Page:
1. Develop a career STRATEGY– and ideally do it as soon as possible. Firstly, think about where you want to be and think about what knowledge and abilities you would need to have in that role and track that back to where you are today.  I bet you have a business plan with some milestones along the way- why don’t you do it for yourself?  Mentors and career coaches are useful to help you with this and there are plenty of videos on youtube which can get your juices flowing.
  2. Consider the direction of the industry– Housing is re-inventing itself and adapting to new conditions on a regular basis, so what is a sensible career option today, may not be in 2 years time (think of the collapse of the building trade a good few years back or the reduction of specialist teams like employability or Tenant Participation more recently). Look at what is happening now and what the potential repurcussions may be in the future.  For example- the fall of outsourced contractors like Carillion and Connaughts hints at a sizeable shift in direction for that part of the industry- what will it look like in 5 years time and what skills will be required?
  3. Be open to opportunities– remember that a career strategy, in the same way that a business plan does, can and should flex. You never know where something may lead and getting a wider portfolio of skills and knowledge can only be useful the further you go.  For many years now SMTs have been shrinking, which means Directors are now responsible for more than one discipline, so you should be considering that whilst you progress from manager through to head of Service Level.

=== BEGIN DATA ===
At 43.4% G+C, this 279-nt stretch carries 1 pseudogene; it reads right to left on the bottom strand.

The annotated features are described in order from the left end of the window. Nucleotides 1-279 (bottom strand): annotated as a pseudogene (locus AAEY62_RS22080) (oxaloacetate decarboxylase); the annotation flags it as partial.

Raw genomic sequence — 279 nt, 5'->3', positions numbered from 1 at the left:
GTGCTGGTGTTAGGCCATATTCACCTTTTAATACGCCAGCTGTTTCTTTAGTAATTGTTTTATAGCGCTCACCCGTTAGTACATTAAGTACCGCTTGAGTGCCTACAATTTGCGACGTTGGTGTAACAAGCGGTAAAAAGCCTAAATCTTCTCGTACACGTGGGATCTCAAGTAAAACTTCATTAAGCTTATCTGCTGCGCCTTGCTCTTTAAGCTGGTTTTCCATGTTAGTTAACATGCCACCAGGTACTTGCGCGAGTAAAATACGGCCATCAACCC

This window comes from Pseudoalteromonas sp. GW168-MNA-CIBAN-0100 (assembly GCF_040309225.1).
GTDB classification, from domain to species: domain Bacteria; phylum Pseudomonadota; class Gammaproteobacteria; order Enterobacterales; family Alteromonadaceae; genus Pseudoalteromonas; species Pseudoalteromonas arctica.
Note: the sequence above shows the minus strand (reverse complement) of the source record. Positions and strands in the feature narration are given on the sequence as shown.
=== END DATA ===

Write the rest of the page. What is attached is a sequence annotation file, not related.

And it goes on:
4. Be visible– Develop a reputation in the market for being someone who is committed to what they do- engage in or start topics that are important to you on social media channels, attend the many Housing events and participate, and develop your networks outside of your organisation. We work in a world where you are never really away from work completely and so someone who’s “personal brand” shows skills and knowledge in a particular area, twinned with a commitment and belief in the virtues of Social Housing will resonate way beyond your own network and may open doors who never knew were there.
  5. Commit to the above– we all get busy with the day to day and plans fall by the wayside. We can often set a plan and then when we next review it we realise 5 years has gone by and nothing has changed.  Make time to review and adapt your plan at least every 6 months to make sure you are always moving forward and reacting to the external environment along the way.

 

Now don’t worry.  If you don’t have a plan, it isn’t too late!  If you have read this far, your homework is to have a look at where you are at in your career, have a think about if you want to go further, and if you do, how many stages do you think are between you now and then and start to consider how you COULD get there.

Do you need to look outside of your current organisation or can you start to look at secondment opportunities in your current organisation?

I personally think that Housing organisations should develop a Talent Pool where secondments in other organisations could be brokered and then PDPs could actually be just that- Personal Development Plans, not just Staff Promotion Criteria!

The industry is connected enough and competition between organisations is low enough that it could just work- but that is for another blog!